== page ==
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Merkel at 60 Says No Rest on Laurels as Power Uncontested

Photographer: Krisztian Bocsi/Bloomberg

Angela Merkel, Germany's chancellor and party leader of the Christian Democratic Union (CDU), waves to supporters during her final election rally in Berlin in this Sept. 21, 2013 file photo. Close

Angela Merkel, Germany's chancellor and party leader of the Christian Democratic Union... Read More

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Photographer: Krisztian Bocsi/Bloomberg

Angela Merkel, Germany's chancellor and party leader of the Christian Democratic Union (CDU), waves to supporters during her final election rally in Berlin in this Sept. 21, 2013 file photo.

Chancellor Angela Merkel is riding high for her 60th birthday and it’s not just because Germany won the World Cup.

With no successor in sight after almost nine years in office, Merkel is the country’s most popular politician and the longest-serving leader among Group of Seven nations. While she doesn’t want to overstay her welcome with German voters after her re-election last year, she’s leaving the door open to a bid for a fourth term in 2017, according to a person familiar with Merkel’s thinking who asked not to be named because the discussions are private.

At her public birthday bash in Berlin today, Merkel signaled she isn’t done yet.

“I’m told I shouldn’t rest on anything,” she told the roughly 1,000 invited guests, including top officials of her governing coalition. “I’ll take that to heart. There’s one thing I’ve noticed about myself: I have, at least so far, incredible curiosity.”

Merkel’s treat for the soiree was a lecture by a German academic on globalization, a theme she returns to repeatedly in speeches urging Europe to raise its game and become more competitive. Though she never puts it this way, her message is Europe needs to become a little more like Germany.

The result?

Photographer: Christian Marquardt - Pool/Getty Images

Chancellor Angela Merkel has told aides that she doesn't want to end up like Helmut Kohl, her political mentor, whom Germans voted out after 16 years as chancellor in 1998 when he was 68, according to two people with direct knowledge of the conversations. Close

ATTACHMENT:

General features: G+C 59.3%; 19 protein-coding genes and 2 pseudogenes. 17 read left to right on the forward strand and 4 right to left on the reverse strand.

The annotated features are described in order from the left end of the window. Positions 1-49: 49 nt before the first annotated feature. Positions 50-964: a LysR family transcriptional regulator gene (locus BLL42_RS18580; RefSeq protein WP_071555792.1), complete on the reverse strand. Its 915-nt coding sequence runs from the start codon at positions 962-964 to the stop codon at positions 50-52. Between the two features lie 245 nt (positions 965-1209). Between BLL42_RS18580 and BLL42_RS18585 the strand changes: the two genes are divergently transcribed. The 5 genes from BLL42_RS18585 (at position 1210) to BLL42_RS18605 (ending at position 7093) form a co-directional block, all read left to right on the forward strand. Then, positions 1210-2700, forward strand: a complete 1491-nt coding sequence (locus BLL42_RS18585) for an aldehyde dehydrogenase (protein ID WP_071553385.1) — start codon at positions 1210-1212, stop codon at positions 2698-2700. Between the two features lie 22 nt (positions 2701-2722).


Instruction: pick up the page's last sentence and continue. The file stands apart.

Chancellor Angela Merkel has told aides that she doesn't want to end up like Helmut... Read More

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Photographer: Christian Marquardt - Pool/Getty Images

Chancellor Angela Merkel has told aides that she doesn't want to end up like Helmut Kohl, her political mentor, whom Germans voted out after 16 years as chancellor in 1998 when he was 68, according to two people with direct knowledge of the conversations.

“Her approval ratings can’t get any higher,” Manfred Guellner, who heads Forsa, a Berlin polling company, said in an interview. Images of Merkel hugging Germany’s world-champion soccer players after the World Cup final in Brazil are an added bonus that shows “she empathizes with people,” he said.

No Kohl

Such popularity has pitfalls. It’s leading to speculation by politicians and media about whether Merkel will groom a successor and quit while she’s ahead rather than risk going out with an election defeat.

She has told aides that she doesn’t want to end up like Helmut Kohl, her political mentor, whom Germans voted out after 16 years as chancellor in 1998 when he was 68, according to two people with direct knowledge of the conversations.

Merkel turned 60 while attending a meeting of European Union leaders in Brussels, prompting a German reporter to sing “Happy Birthday” at her post-summit news conference early this morning. “I should have joined in, then it would have been better,” Merkel said with a grin. “But thank you.” Her EU peers toasted her with sparkling wine and flowers, she said.